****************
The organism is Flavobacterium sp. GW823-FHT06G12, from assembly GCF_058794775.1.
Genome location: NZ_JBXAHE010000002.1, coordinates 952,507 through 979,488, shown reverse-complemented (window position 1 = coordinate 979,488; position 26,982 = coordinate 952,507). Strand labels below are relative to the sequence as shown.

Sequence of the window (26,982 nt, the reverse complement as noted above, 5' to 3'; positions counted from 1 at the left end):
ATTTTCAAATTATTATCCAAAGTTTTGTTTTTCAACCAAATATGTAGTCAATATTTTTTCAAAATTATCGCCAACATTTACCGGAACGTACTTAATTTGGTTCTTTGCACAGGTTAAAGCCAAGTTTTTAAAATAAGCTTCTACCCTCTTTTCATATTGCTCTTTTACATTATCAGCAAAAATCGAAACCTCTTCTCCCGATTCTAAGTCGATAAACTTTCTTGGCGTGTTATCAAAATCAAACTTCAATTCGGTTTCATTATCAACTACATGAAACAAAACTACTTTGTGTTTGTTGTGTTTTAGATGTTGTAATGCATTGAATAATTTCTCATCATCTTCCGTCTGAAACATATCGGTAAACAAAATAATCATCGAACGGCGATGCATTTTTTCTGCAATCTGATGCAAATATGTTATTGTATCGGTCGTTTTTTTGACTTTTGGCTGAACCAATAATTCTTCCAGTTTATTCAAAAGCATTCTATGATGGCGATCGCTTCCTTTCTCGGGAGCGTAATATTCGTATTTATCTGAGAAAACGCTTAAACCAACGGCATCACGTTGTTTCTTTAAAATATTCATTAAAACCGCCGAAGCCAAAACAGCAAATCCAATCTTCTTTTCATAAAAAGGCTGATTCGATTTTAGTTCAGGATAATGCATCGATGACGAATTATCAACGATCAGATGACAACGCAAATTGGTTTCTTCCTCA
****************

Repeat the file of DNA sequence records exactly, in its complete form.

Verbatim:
The organism is Flavobacterium sp. GW823-FHT06G12, from assembly GCF_058794775.1.
Genome location: NZ_JBXAHE010000002.1, coordinates 952,507 through 979,488, shown reverse-complemented (window position 1 = coordinate 979,488; position 26,982 = coordinate 952,507). Strand labels below are relative to the sequence as shown.

Sequence of the window (26,982 nt, the reverse complement as noted above, 5' to 3'; positions counted from 1 at the left end):
ATTTTCAAATTATTATCCAAAGTTTTGTTTTTCAACCAAATATGTAGTCAATATTTTTTCAAAATTATCGCCAACATTTACCGGAACGTACTTAATTTGGTTCTTTGCACAGGTTAAAGCCAAGTTTTTAAAATAAGCTTCTACCCTCTTTTCATATTGCTCTTTTACATTATCAGCAAAAATCGAAACCTCTTCTCCCGATTCTAAGTCGATAAACTTTCTTGGCGTGTTATCAAAATCAAACTTCAATTCGGTTTCATTATCAACTACATGAAACAAAACTACTTTGTGTTTGTTGTGTTTTAGATGTTGTAATGCATTGAATAATTTCTCATCATCTTCCGTCTGAAACATATCGGTAAACAAAATAATCATCGAACGGCGATGCATTTTTTCTGCAATCTGATGCAAATATGTTATTGTATCGGTCGTTTTTTTGACTTTTGGCTGAACCAATAATTCTTCCAGTTTATTCAAAAGCATTCTATGATGGCGATCGCTTCCTTTCTCGGGAGCGTAATATTCGTATTTATCTGAGAAAACGCTTAAACCAACGGCATCACGTTGTTTCTTTAAAATATTCATTAAAACCGCCGAAGCCAAAACAGCAAATCCAATCTTCTTTTCATAAAAAGGCTGATTCGATTTTAGTTCAGGATAATGCATCGATGACGAATTATCAACGATCAGATGACAACGCAAATTGGTTTCTTCCTCA